Speech and Language Delays: Common MisconceptionsSkip to the navigation
Significant speech and language delays are directly related to developmental or health issues. But some people blame speech and language delays on factors that are not the cause of true delays, such as:
- Developmental variation. Mild and temporary speech delays can occur. And some children learn new words faster than others do. But if your child is not saying words by 18 months, or can say fewer than 50 words by 24 months, talk to your doctor. Don't assume that delays are the result of normal developmental differences.
- Laziness. Young children instinctively practice speech and language as these skills emerge. While they do not hold back out of laziness, they may do so because of intimidation, stress, fear, or other problems.
- Having older siblings. Younger children may begin to talk slightly later than their older brothers or sisters did. However, having one or more older siblings does not cause significant speech and language delays.
- Being a boy. Girls usually are ahead of boys in language development after the first year, but there is only a slight difference. Significant delays are not caused by gender.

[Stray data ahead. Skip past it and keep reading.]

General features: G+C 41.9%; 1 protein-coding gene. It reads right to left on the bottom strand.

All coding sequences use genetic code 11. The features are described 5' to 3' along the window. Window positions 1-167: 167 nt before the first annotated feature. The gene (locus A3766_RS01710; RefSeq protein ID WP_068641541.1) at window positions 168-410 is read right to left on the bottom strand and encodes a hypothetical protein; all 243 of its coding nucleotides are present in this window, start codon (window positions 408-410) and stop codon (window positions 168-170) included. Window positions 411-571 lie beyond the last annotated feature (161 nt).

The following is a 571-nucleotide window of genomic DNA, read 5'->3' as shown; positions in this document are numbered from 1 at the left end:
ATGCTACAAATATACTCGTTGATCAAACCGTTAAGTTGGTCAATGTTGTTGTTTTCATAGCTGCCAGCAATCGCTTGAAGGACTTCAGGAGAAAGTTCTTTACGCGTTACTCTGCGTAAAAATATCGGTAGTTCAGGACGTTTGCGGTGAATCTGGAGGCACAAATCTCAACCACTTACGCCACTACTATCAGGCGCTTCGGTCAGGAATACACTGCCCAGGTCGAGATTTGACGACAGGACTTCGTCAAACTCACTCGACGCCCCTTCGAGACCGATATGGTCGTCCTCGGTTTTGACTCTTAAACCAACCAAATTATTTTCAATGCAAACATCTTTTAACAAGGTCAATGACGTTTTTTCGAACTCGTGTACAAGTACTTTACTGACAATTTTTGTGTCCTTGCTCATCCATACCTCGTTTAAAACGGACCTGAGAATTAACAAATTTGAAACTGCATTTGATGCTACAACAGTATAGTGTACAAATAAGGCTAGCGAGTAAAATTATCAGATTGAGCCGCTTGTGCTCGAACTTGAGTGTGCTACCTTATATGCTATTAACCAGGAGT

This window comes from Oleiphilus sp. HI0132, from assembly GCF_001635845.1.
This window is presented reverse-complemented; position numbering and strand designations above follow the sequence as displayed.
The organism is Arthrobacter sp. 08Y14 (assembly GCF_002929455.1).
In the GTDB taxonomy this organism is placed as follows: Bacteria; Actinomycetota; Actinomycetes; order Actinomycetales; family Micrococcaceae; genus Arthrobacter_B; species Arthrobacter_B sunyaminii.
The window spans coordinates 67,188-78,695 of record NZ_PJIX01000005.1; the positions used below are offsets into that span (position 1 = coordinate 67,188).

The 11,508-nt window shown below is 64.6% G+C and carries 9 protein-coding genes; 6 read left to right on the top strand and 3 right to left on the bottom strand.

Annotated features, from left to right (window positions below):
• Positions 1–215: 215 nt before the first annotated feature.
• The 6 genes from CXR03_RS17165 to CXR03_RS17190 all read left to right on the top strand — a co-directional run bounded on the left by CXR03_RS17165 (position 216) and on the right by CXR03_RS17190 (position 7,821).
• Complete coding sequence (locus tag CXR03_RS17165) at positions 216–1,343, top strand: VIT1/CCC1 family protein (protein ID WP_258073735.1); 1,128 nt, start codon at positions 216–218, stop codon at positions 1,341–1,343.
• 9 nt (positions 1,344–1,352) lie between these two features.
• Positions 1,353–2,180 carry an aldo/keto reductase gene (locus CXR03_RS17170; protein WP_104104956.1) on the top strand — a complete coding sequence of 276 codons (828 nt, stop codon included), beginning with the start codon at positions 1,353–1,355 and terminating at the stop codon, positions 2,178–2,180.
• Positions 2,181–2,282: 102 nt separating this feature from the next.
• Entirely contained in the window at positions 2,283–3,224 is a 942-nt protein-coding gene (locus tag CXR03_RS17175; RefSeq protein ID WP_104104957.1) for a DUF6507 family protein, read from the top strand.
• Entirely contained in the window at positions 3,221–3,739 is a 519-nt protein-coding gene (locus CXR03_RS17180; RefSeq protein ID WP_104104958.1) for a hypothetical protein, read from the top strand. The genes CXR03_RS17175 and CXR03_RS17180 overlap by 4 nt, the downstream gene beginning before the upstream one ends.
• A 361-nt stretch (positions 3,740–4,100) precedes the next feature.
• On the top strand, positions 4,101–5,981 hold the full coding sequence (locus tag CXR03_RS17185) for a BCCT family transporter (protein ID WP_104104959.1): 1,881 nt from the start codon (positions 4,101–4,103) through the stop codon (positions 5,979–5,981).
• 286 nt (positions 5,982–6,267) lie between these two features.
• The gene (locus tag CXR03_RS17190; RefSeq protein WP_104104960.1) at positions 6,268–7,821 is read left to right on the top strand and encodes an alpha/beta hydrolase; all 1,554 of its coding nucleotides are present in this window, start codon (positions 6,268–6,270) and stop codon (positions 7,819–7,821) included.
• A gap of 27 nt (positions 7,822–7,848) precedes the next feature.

- Bilingualism. Children raised in bilingual homes may have a slight delay in beginning to speak. They also may mix both languages until they are about 3 to 4 years old, after which they usually speak them both well. Children who grow up in bilingual homes do not have more difficulty in learning to talk, read, and write than those who are learning one language. In fact, learning two or more languages at a young age may boost a child's overall ability to learn.
Other Works Consulted
- Simms MD, Schum RL (2011). Language development and communication disorders. In RM Kliegman et al., eds., Nelson Textbook of Pediatrics, 19th ed., pp. 114–122. Philadelphia: Saunders Elsevier.
Primary Medical Reviewer Susan C. Kim, MD - Pediatrics
Specialist Medical Reviewer Louis Pellegrino, MD - Developmental Pediatrics
Current as ofSeptember 9, 2014